The Big Red Zone continues its series by looking back on each of the 28 St. Louis Cardinals drafts (1960-87). This installment focuses on the 1981 Draft, which was held April 28-29 in New York.
Hugh Green or E.J. Junior? That was the question staring the Cardinals in the face as they debated who to select with the fifth overall pick in the 1981 draft.
Green, a 6-2, 225-pound defensive end from Pittsburgh, had been one of the best college players in 1980. A three-time All-American, he had won the Lombardi Trophy as the nation’s best lineman and had finished second in the Heisman Trophy balloting.
Junior, a 6-3, 238-pound end from Alabama who had played for legendary coach Bear Bryant on two national championship teams in 1978 and 1979, also had been a consensus All-American in 1980.
In the end, the deciding factor was size. And Junior was the choice.
“Junior is a little bigger, a little stronger, and we primarily were looking for an inside guy,” Cardinals personnel director George Boone said after the Big Red had used their full allotment of 15 minutes in Round 1.
With their second-round pick, the Big Red took quarterback Neil Lomax, who had set multiple college passing records while playing for Portland State.
“We would have been very remiss to let him go by,” coach Jim Hanifan said. We are the perfect situation for him, and he’s perfect for us.”
The Cardinals’ other notable pick in the 1981 Draft was Stump Mitchell, a 5-9, 188-pound running back from The Citadel.
1981 St. Louis Cardinals Draft
|2-33||Neil Lomax||QB||Portland St.|
|7-171||Kevin Donnalley||DB||North Dakota St.|
|9-226||Stump Mitchell||RB||The Citadel|
|10-263||Jim Joiner||WR||Miami (FL)|
The Cardinals moved E.J. Junior from end to linebacker, where he played both outside and inside during his eight seasons with the team. He started 13 games as a rookie in 1981; earned All-Pro honors in 1984, when he had 9.5 sacks; and made the Pro Bowl in both 1984 and ’85. His five interceptions in ’85 were the most by a Big Red linebacker in 30 years (Leo Sanford in 1956). Junior played in 111 games with 107 starts for the Cardinals (1981-88) and had 12 interceptions, six fumble recoveries and 24.5 sacks. He later played with Miami, Seattle and Tampa Bay.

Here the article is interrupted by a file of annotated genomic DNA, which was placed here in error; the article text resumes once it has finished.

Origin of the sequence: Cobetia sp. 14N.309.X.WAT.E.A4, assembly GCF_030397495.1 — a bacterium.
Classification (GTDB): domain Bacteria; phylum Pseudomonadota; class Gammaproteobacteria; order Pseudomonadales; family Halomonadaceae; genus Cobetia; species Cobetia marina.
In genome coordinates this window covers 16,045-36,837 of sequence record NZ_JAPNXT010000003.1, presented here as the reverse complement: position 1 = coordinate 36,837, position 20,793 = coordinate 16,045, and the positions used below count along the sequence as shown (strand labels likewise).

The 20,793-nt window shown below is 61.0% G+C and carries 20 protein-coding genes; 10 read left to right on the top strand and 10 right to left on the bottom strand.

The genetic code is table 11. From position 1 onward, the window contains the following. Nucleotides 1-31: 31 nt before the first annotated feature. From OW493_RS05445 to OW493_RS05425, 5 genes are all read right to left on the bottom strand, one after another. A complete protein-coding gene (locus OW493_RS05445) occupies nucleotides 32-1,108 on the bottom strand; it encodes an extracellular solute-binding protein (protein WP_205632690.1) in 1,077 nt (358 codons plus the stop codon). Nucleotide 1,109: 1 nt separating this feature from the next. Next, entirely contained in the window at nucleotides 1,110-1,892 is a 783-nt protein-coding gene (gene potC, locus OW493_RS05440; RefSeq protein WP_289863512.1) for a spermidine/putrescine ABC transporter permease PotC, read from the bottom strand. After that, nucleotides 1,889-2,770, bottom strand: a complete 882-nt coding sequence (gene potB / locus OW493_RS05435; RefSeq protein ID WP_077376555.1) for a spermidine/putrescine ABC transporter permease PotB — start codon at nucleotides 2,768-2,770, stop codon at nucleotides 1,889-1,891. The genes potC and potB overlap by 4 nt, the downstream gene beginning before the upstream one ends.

Although he started 29 games in his first three seasons—including seven in 1981, when he was named to the Pro Football Writers of America’s All-NFL Rookie Team, and all nine regular-season games in 1982 plus a playoff game against Green Bay—Neil Lomax didn’t become the Big Red’s permanent starter until 1984, after Jim Hart was gone. Lomax had his best season in ’84, completing 345 of 560 passes (61.6 percent) for 4,614 yards, 28 touchdowns and 16 interceptions—all career highs. He was voted to the Pro Bowl in 1984 and 1987, when he led the league in passing attempts (463), completions (275) and yards (3,387). A severely arthritic hip forced Lomax to retire before the 1990 season after he had missed all of 1989. He still ranks second behind Hart on the franchise’s all-time list in career passing attempts (3,153), completions (1,817), yards (22,771) and touchdowns (136).
In five seasons with St. Louis, Jeff Griffin played in 50 games with 23 starts, including nine starts as a rookie and eight of a possible nine starts in the strike-abbreviated 1982 season. He intercepted four passes and recovered two fumbles.
Dave Ahrens started 10 of 16 games as a rookie and all nine games in 1982. He played four seasons in St. Louis and had one interception (in 1981) and one fumble recovery.
The multi-dimensional Stump Mitchell played well above his diminutive size during his nine seasons with the Cardinals (seven in St. Louis and two in Arizona). In 1984, he had a career-high nine rushing touchdowns. His best season was 1985, when he rushed 183 times for 1,006 yards and seven TDs, and led the league with an average of 5.5 yards per carry. His career statistics: 986 rushes for 4,649 yards and 32 touchdowns; 209 receptions for 1,955 yards and nine TDs; 177 kick returns for a 22.6-yard average; and 156 punt returns for an 8.8-yard average. Mitchell’s 11,985 all-purpose yards rank second behind Larry Fitzgerald on the Cardinals’ all-time list. After his playing career ended, Mitchell went into coaching. He was the head coach at both Morgan State University and Southern University, and has been a running backs coach for several NFL teams, including Seattle, Washington, Arizona, the New York Jets, and Cleveland.